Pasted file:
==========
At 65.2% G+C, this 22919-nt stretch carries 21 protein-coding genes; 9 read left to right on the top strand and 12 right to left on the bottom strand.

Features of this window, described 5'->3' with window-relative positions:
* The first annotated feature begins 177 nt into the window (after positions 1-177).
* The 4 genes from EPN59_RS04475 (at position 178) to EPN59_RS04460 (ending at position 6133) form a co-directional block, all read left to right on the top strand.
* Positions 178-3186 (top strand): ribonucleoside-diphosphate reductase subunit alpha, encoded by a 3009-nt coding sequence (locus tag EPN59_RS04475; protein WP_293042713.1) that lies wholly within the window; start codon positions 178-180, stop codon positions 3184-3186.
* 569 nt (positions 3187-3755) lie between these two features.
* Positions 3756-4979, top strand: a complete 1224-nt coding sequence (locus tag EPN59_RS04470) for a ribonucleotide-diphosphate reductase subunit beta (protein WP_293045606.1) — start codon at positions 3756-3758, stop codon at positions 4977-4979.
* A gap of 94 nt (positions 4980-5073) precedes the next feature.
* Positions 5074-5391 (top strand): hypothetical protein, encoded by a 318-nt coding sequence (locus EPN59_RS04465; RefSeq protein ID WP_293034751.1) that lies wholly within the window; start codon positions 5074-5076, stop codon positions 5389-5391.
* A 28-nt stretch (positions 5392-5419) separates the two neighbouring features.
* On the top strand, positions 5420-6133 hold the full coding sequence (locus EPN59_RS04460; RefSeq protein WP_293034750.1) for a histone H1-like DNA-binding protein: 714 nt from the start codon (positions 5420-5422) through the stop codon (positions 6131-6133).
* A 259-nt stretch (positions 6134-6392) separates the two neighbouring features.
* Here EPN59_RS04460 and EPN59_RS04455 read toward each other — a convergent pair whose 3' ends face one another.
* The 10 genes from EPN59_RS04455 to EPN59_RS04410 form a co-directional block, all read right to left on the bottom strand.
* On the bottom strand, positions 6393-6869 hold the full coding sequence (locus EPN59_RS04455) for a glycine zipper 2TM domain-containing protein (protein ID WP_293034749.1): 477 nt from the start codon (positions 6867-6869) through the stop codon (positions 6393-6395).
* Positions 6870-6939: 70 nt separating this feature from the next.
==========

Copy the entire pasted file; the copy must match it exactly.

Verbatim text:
At 65.2% G+C, this 22919-nt stretch carries 21 protein-coding genes; 9 read left to right on the top strand and 12 right to left on the bottom strand.

Features of this window, described 5'->3' with window-relative positions:
* The first annotated feature begins 177 nt into the window (after positions 1-177).
* The 4 genes from EPN59_RS04475 (at position 178) to EPN59_RS04460 (ending at position 6133) form a co-directional block, all read left to right on the top strand.
* Positions 178-3186 (top strand): ribonucleoside-diphosphate reductase subunit alpha, encoded by a 3009-nt coding sequence (locus tag EPN59_RS04475; protein WP_293042713.1) that lies wholly within the window; start codon positions 178-180, stop codon positions 3184-3186.
* 569 nt (positions 3187-3755) lie between these two features.
* Positions 3756-4979, top strand: a complete 1224-nt coding sequence (locus tag EPN59_RS04470) for a ribonucleotide-diphosphate reductase subunit beta (protein WP_293045606.1) — start codon at positions 3756-3758, stop codon at positions 4977-4979.
* A gap of 94 nt (positions 4980-5073) precedes the next feature.
* Positions 5074-5391 (top strand): hypothetical protein, encoded by a 318-nt coding sequence (locus EPN59_RS04465; RefSeq protein ID WP_293034751.1) that lies wholly within the window; start codon positions 5074-5076, stop codon positions 5389-5391.
* A 28-nt stretch (positions 5392-5419) separates the two neighbouring features.
* On the top strand, positions 5420-6133 hold the full coding sequence (locus EPN59_RS04460; RefSeq protein WP_293034750.1) for a histone H1-like DNA-binding protein: 714 nt from the start codon (positions 5420-5422) through the stop codon (positions 6131-6133).
* A 259-nt stretch (positions 6134-6392) separates the two neighbouring features.
* Here EPN59_RS04460 and EPN59_RS04455 read toward each other — a convergent pair whose 3' ends face one another.
* The 10 genes from EPN59_RS04455 to EPN59_RS04410 form a co-directional block, all read right to left on the bottom strand.
* On the bottom strand, positions 6393-6869 hold the full coding sequence (locus EPN59_RS04455) for a glycine zipper 2TM domain-containing protein (protein ID WP_293034749.1): 477 nt from the start codon (positions 6867-6869) through the stop codon (positions 6393-6395).
* Positions 6870-6939: 70 nt separating this feature from the next.